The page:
In the “Class of …” series, Nick Rogers takes a monthly look back at films celebrating either their 20th or 30th anniversary of initial release this year — six from 1993 and six from 1983. The rules: No Oscar nominees and no films among either year’s top-10 grossers.

Rare is the good film that offers up its ending wholesale in the opening frames. Screenwriters surely intend it as a bit of brain-frying disorientation right as you’ve settled into your seat. But it often feels like tawdry, vainglorious showmanship — a choice of cheap distraction over clear tonal direction.

It’s a device that tends to suck any surprise right out of a story, with the first and second acts marking time until characters catch up with a moment we know is coming. But the exact opposite is true of Carlito’s Way, which (spoiler alert going on drinking age) opens with Al Pacino’s title character taking a pair of point-blank bullets to the stomach on a train platform.

No matter what happens to Carlito Brigante — a Puerto Rican drug dealer freed from a 30-year prison sentence after his conviction is tossed out — we know it will lead to two the hard way. What we see after this is not a vivid dream, a hazy premonition or an alternate reality, and in the sense of a conventional narrative, it ruins the movie.

But that supposes Carlito’s Way has no aspirations beyond a conventional narrative of the gangster film. Admittedly, that seems likely given that it reunites Pacino with director Brian De Palma, who previously teamed 10 years earlier on the gloriously garish remake of Scarface.

Tony Montana was a fascinatingly vulgar, violent antihero whose hubris and bluster only facilitated his gruesome demise. Carlito’s Way superbly subverts our expectations of seeing similar bad-boy behavior lead Carlito to the reaper’s doorstep. By opening with his death, the film proclaims that it’s less about what happens to Carlito than what happens within him: an internal transformation from rootlessness to restfulness tracked throughout the film, and which he just might not be around to enjoy for long in the corporeal sense.

Sounds like a glum, violent and tragic downer. And for the disappointed who expected Scarface 2, or who bolted for the exits even a few seconds too early, it might have seemed that way, but more on that later.

With such an unabashedly positive, romantic guy at its center, much of Carlito’s Way seems strangely upbeat, and even this graphically violent death ultimately feels peaceful. Its composition is immediately heightened and intensely striking. Composer Patrick Doyle’s elegiac music swells as the hurly-burly of a homicide crime scene slows to let us see what’s almost surely be Carlito’s consciousness slowly turning upside-down and sideways. It’s just the start of the most emotionally engaged film ever from De Palma, a surgeon’s son with his own clinically efficient oeuvre of ostentatious style, sexually aggressive content and vivid violence.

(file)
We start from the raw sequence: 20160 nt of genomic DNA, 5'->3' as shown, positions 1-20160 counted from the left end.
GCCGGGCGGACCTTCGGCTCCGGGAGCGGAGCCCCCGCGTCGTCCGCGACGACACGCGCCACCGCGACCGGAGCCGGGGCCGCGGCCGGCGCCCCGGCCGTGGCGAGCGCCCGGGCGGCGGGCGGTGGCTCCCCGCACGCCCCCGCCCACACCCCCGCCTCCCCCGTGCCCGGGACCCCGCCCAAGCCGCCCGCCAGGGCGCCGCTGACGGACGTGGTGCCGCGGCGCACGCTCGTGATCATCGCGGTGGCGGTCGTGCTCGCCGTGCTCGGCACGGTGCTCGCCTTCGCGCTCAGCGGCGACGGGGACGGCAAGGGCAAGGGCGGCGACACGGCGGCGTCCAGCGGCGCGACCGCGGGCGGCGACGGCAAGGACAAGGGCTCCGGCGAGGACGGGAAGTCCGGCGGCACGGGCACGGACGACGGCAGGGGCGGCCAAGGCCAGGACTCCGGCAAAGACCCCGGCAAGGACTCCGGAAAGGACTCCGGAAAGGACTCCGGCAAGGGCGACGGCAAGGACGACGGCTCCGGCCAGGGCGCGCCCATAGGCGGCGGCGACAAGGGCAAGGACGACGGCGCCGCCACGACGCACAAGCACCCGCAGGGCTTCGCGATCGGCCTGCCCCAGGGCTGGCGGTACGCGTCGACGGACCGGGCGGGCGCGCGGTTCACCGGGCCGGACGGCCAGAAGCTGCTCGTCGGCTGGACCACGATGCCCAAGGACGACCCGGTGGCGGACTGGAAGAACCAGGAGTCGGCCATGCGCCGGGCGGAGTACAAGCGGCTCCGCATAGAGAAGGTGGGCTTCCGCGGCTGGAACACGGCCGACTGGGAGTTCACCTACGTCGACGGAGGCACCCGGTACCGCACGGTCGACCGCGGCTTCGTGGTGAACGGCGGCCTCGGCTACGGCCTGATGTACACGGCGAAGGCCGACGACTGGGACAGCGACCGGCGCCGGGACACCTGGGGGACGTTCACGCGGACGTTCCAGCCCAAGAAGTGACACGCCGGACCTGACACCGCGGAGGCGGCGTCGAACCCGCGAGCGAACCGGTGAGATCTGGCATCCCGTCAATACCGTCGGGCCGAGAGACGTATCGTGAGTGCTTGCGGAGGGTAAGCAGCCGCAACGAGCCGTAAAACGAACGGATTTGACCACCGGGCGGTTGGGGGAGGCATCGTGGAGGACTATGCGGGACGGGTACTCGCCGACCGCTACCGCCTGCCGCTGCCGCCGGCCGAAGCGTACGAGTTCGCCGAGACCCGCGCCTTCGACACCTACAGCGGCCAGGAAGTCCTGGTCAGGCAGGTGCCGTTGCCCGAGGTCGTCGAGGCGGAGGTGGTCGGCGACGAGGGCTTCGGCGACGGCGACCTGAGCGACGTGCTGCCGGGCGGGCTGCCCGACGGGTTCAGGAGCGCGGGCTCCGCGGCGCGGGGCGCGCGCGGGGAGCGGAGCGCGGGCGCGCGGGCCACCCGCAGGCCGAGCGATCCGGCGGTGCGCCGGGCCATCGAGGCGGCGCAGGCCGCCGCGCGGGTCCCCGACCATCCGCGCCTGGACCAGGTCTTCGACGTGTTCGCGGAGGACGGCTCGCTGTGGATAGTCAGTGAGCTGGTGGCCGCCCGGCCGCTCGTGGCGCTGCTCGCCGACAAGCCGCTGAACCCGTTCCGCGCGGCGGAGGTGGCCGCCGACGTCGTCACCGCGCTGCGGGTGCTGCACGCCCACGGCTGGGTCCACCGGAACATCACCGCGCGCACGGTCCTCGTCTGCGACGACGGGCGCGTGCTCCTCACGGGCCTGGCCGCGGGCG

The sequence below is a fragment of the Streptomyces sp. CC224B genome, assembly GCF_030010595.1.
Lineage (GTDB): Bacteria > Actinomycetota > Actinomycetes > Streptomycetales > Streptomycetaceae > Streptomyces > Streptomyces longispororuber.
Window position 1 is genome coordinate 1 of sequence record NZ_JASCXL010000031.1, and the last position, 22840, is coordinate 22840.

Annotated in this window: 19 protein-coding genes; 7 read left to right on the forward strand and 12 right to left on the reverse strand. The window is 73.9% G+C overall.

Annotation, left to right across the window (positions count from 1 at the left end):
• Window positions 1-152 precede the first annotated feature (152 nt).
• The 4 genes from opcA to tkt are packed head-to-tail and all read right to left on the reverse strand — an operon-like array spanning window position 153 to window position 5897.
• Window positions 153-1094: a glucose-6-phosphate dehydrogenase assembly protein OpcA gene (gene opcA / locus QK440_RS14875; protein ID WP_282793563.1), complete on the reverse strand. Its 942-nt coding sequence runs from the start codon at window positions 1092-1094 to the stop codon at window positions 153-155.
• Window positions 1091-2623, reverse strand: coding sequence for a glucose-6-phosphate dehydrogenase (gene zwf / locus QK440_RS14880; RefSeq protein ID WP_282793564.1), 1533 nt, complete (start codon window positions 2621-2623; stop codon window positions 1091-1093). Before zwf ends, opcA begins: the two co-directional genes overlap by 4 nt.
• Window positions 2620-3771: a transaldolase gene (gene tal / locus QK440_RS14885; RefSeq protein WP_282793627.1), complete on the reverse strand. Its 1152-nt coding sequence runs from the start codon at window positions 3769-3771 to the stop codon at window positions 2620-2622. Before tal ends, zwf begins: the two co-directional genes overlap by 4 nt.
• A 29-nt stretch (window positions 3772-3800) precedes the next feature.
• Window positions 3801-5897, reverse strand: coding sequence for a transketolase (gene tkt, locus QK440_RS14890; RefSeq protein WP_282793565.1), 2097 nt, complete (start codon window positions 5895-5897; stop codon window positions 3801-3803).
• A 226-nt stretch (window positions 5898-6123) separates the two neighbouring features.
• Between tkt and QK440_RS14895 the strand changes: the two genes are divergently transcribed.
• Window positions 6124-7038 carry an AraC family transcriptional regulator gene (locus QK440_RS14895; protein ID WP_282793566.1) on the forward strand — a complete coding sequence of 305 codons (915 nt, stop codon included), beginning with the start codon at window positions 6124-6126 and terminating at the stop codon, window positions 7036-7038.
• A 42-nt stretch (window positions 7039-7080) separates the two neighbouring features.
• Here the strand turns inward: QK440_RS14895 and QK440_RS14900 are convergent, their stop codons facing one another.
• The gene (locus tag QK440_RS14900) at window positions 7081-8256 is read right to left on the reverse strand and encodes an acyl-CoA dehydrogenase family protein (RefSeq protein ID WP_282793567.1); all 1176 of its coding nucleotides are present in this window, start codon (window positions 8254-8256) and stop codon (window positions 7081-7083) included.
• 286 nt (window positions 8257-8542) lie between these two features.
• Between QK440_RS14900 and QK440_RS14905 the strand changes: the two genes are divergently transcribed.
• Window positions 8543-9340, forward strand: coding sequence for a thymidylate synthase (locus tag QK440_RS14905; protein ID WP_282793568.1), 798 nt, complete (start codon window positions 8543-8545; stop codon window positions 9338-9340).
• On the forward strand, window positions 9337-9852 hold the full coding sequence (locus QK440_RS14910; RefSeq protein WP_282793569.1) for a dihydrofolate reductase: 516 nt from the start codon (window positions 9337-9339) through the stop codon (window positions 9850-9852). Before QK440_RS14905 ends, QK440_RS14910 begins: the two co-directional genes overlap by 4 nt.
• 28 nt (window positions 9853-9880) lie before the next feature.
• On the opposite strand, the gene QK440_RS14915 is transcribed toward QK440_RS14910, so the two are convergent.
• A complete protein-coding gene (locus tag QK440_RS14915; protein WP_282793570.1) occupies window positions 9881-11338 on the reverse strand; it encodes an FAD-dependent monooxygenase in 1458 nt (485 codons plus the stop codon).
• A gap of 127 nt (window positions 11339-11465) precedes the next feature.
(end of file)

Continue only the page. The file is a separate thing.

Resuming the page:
Landmark French cinema magazine Cahiers du Cinéma named Carlito’s Way the best film of the 1990s. While that may be a superlative too far, it is easily the best in De Palma’s compelling, if frequently confounding, career. Although still rolled into a distinctly sleek De Palma package, it’s the rare instance in which optimism and warm, careful character observation trump his penchant for coolly detached cynicism.

As Carlito reflects on the more immediate events in his life, the film places us in a New York courtroom circa 1975. Much to the court’s consternation, Carlito is being freed after five years of a 30-year stint, thanks to illegally overzealous wiretapping.

Carlito’s counsel, David Kleinfeld, has worked doggedly to free him, and the perspiration of Kleinfeld’s labors pools at the apex of a high-shaved forehead and the unruly-perm hairline on a nearly unrecognizable Sean Penn, who resembles a Sweathog who shuffled his way uptown without anyone noticing.

This comeback role for Penn — then absent from the screen for three years — was mostly a way to finance The Crossing Guard, his sophomore directorial effort. But he imbues this wannabe consiglieri with an unhinged, frequently comic and regularly coked-up confidence and cockiness — a man determined to make mob bosses quiver in his wake the way he long has in theirs.

But long before David hatches Mephistophelean plans, he’s simply Carlito’s lawyer, who sits back as his client grandstands before the court. At first blush, Pacino seems to have forgotten he’s no longer on the set of Scent of a Woman. His confusion would be understandable. It begins much in the same formal, judicial setting in which Scent ended. It’s another moment where he hands seething, sneering character James Rebhorn his ass. And most obviously, it’s more of Pacino yelling.